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  1. Pros will tell you that there are no cheap options for professional grade HDR editing. The cheapest pro option likely being EIZO CG3145 for ca. 20-30k$ USD? However, some HDR TVs are used on a budget and you can use LUT for calibration.... LG C8 series OLED 4K or Samsung QLED 4/8K (although not sure about using LUT in these) seem to be good. Read through the topics on different forums: For example: http://www.reduser.net/forum/showthread.php?173930-State-of-the-GRADING-monitor-2019 https://liftgammagain.com/forum/index.php?threads/lg-c8-experience.12401/
  2. If it is a dedicated server which you do not own then read the small print. Server maintenance can mean a lot of things. It is highly suspicious their SLA is 3hrs to replace anything in a server and server support could be really basic (almost nothing) for +-50/month. For example, power supply change / faulty drive change is +- 30mins job if you take into account reading a ticket, finding a part, getting to a server, replacing the part, logging it, dealing with the faulty one and that is if everything goes smoothly. Add to this time which takes to notice a faulty component, logging it in, doing checks and then preparing a ticket for the DC tech to actually replace it. At this point, you might be angry but a faulty drive/PS is usually not a super high priority task (after all the system is still live!) so they might be busy with other more important tasks... It is most likely like cars MPG given by manufacturers on new cars. I talked about a dedicated server that you own not a rented one so my bad for not being clear on that. Yeah, It is much cheaper and easier these days, but still, do not expect miracles for nothing. Usually, there is a reason for a certain price. Proft margins are really small in this field so you get what you pay for most of the time but that does not mean it is going to be bad. I am pretty sure you can still get a good deal for cheap as long as you are not planning on building an alternative to Vimeo ;).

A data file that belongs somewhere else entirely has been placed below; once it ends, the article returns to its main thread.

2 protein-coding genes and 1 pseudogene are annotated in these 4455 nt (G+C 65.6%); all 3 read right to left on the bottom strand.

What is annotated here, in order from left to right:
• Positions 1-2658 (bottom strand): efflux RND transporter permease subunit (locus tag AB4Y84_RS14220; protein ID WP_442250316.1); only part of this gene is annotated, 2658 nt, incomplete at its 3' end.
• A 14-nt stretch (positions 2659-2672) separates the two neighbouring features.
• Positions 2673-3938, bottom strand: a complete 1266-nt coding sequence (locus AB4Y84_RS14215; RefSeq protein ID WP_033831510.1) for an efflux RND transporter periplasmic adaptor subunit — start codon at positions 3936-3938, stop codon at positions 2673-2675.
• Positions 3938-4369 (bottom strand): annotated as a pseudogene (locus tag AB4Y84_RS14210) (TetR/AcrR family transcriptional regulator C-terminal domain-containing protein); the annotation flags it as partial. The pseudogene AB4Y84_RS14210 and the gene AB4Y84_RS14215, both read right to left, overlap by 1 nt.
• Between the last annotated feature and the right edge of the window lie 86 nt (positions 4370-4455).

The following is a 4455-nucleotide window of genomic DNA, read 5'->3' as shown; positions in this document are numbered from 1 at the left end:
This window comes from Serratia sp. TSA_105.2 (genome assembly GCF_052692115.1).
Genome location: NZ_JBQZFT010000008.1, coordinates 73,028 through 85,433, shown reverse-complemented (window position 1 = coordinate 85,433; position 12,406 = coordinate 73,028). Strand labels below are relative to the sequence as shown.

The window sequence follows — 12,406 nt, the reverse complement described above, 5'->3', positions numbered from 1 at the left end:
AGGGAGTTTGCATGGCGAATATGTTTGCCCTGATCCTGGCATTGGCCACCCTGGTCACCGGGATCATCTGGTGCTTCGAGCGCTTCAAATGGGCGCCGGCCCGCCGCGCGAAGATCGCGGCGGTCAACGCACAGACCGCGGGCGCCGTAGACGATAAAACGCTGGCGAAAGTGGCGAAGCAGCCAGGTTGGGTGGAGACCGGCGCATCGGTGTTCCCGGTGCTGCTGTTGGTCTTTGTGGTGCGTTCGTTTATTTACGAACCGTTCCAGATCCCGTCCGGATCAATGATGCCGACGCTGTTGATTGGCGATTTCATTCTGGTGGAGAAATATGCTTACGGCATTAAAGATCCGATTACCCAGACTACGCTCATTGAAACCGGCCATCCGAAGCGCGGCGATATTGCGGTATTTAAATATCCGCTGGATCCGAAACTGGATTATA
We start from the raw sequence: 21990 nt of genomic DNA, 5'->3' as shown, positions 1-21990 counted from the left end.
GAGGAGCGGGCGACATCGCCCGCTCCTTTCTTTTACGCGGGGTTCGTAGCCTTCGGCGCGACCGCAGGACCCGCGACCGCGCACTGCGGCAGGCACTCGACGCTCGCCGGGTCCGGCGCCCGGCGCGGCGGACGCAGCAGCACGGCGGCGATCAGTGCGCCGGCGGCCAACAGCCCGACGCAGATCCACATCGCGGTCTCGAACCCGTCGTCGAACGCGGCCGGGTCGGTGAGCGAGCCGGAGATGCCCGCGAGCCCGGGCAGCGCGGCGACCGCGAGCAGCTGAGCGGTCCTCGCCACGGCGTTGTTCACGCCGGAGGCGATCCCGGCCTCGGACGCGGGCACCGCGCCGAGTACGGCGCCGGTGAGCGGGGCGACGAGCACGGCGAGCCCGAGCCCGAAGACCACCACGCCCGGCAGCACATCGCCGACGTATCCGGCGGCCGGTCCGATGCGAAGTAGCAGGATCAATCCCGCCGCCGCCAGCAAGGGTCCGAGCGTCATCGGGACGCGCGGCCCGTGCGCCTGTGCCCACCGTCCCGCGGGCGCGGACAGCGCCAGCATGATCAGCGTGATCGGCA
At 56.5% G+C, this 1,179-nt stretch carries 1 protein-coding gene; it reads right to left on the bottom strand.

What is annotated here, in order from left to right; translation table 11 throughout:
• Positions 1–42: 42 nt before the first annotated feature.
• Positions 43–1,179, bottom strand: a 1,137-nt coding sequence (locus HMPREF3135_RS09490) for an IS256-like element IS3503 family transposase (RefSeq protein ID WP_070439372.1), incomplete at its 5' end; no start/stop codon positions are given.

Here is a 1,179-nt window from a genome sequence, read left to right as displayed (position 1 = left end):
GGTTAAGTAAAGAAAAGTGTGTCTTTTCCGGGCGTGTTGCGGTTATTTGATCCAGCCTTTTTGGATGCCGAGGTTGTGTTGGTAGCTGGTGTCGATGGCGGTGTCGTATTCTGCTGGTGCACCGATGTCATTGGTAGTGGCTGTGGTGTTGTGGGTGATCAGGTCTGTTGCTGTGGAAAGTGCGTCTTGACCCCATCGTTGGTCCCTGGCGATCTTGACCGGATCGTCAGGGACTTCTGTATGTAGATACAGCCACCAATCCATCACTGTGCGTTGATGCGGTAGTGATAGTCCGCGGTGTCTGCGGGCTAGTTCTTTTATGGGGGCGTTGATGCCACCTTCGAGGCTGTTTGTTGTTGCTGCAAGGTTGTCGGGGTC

3. Dedicated server will be more expensive when you run into problems you cannot solve. I monitor and fix servers for corporations and you get these problems: hardware failures or O/S problems or you cannot access your server remotely to fix it (requires a visit to a DC if you want to do it cheaply, rate for remote hands fix is over 100gbp/hr and you have to buy and ship the part to the DC if it is a hardware problem. Check the cost of the parts for the dedicated server you are buying. O/S troubleshooting if something stops working, well, if you can fix it yourself then that is fine, some problems are easy to fix but if you cannot fix it then you have to pay someone or learn how to fix it. If you do not mind having your server down for long periods of time and spending days/weeks learning how to fix an issue then fine. I am not even mentioning standard things like patching stuff that messes things up occasionally and application troubleshooting. If it is just for sharing videos for micro public/friends it might work but forget the exposure you get by using big established sites. With cloud storage you just do not care about those things. Just to give you a picture. There is a DC team of several people fixing issues and separate teams handling issues that can be fixed remotely in the background all the time 24/7/365. General overview: dedicated server = most control = most problems. VM = A lot of control and at least you do not have to worry about the Layer 1 (hardware). Cloud = least control. Ideally to compete with Vimeo you build your own network with dedicated servers, your own VMs in your own cloud and on top of it you build a web application to access it from the Internet by people